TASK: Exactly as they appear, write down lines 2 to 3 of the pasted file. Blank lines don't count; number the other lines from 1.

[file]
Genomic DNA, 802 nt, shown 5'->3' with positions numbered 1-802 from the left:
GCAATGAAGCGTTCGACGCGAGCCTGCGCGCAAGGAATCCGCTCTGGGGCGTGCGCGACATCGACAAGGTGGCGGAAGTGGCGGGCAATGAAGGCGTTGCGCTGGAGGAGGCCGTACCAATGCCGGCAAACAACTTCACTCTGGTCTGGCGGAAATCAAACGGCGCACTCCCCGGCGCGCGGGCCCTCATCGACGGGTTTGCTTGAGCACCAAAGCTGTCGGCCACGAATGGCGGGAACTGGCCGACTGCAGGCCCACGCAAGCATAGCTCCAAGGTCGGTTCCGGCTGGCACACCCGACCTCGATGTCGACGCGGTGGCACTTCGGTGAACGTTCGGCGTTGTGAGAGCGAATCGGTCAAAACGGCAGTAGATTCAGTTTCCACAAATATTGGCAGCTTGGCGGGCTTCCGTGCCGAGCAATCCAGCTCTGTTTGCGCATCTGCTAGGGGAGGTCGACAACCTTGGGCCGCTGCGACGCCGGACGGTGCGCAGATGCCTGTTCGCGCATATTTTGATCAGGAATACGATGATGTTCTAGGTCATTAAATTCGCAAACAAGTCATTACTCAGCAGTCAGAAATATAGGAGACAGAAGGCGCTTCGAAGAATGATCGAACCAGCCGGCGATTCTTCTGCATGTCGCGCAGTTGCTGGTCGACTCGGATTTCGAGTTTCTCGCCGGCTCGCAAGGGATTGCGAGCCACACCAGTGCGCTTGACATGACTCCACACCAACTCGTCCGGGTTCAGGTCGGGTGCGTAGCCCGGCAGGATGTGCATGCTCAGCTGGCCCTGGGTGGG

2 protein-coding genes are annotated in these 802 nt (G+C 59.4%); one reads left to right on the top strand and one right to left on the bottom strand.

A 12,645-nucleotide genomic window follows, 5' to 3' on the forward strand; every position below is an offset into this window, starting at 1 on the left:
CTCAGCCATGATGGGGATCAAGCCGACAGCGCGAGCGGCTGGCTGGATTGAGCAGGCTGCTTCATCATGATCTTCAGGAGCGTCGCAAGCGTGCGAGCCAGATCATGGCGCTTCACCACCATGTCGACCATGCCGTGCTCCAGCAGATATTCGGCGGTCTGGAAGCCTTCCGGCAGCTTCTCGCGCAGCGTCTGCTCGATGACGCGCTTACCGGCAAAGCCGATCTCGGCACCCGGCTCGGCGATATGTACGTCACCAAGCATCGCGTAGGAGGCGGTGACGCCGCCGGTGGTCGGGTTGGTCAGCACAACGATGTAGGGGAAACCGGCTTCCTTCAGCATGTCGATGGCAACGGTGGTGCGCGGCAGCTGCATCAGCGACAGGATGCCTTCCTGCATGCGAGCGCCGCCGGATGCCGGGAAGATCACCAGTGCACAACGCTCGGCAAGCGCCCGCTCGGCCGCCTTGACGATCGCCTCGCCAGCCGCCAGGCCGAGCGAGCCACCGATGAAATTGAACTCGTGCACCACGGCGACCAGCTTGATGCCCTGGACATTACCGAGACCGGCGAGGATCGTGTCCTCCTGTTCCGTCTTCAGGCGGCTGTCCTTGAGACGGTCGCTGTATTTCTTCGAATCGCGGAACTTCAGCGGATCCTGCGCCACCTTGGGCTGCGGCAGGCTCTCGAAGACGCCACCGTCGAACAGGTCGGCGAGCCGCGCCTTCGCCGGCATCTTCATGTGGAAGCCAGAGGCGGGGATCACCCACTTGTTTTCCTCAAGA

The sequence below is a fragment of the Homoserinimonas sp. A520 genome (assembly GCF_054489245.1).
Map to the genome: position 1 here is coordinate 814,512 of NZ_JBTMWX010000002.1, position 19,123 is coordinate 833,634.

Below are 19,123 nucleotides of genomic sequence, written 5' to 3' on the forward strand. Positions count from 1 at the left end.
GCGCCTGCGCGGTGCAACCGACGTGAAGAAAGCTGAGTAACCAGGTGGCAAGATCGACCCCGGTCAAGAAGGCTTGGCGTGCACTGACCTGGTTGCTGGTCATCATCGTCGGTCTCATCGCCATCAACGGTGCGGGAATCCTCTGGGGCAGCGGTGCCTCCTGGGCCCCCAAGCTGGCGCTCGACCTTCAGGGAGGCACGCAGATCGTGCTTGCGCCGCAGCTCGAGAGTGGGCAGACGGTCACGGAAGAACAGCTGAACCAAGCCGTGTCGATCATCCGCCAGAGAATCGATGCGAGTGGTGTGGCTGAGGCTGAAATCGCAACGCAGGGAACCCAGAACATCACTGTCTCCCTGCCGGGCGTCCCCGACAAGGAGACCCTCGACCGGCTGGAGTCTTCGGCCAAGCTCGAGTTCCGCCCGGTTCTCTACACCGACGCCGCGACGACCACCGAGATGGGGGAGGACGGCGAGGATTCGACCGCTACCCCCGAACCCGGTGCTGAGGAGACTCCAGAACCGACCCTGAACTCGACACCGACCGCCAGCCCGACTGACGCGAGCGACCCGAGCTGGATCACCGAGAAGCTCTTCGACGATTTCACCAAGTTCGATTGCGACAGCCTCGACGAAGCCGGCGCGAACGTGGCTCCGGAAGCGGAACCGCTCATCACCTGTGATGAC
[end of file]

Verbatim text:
GCAATGAAGCGTTCGACGCGAGCCTGCGCGCAAGGAATCCGCTCTGGGGCGTGCGCGACATCGACAAGGTGGCGGAAGTGGCGGGCAATGAAGGCGTTGCGCTGGAGGAGGCCGTACCAATGCCGGCAAACAACTTCACTCTGGTCTGGCGGAAATCAAACGGCGCACTCCCCGGCGCGCGGGCCCTCATCGACGGGTTTGCTTGAGCACCAAAGCTGTCGGCCACGAATGGCGGGAACTGGCCGACTGCAGGCCCACGCAAGCATAGCTCCAAGGTCGGTTCCGGCTGGCACACCCGACCTCGATGTCGACGCGGTGGCACTTCGGTGAACGTTCGGCGTTGTGAGAGCGAATCGGTCAAAACGGCAGTAGATTCAGTTTCCACAAATATTGGCAGCTTGGCGGGCTTCCGTGCCGAGCAATCCAGCTCTGTTTGCGCATCTGCTAGGGGAGGTCGACAACCTTGGGCCGCTGCGACGCCGGACGGTGCGCAGATGCCTGTTCGCGCATATTTTGATCAGGAATACGATGATGTTCTAGGTCATTAAATTCGCAAACAAGTCATTACTCAGCAGTCAGAAATATAGGAGACAGAAGGCGCTTCGAAGAATGATCGAACCAGCCGGCGATTCTTCTGCATGTCGCGCAGTTGCTGGTCGACTCGGATTTCGAGTTTCTCGCCGGCTCGCAAGGGATTGCGAGCCACACCAGTGCGCTTGACATGACTCCACACCAACTCGTCCGGGTTCAGGTCGGGTGCGTAGCCCGGCAGGATGTGCATGCTCAGCTGGCCCTGGGTGGG

2 protein-coding genes are annotated in these 802 nt (G+C 59.4%); one reads left to right on the top strand and one right to left on the bottom strand.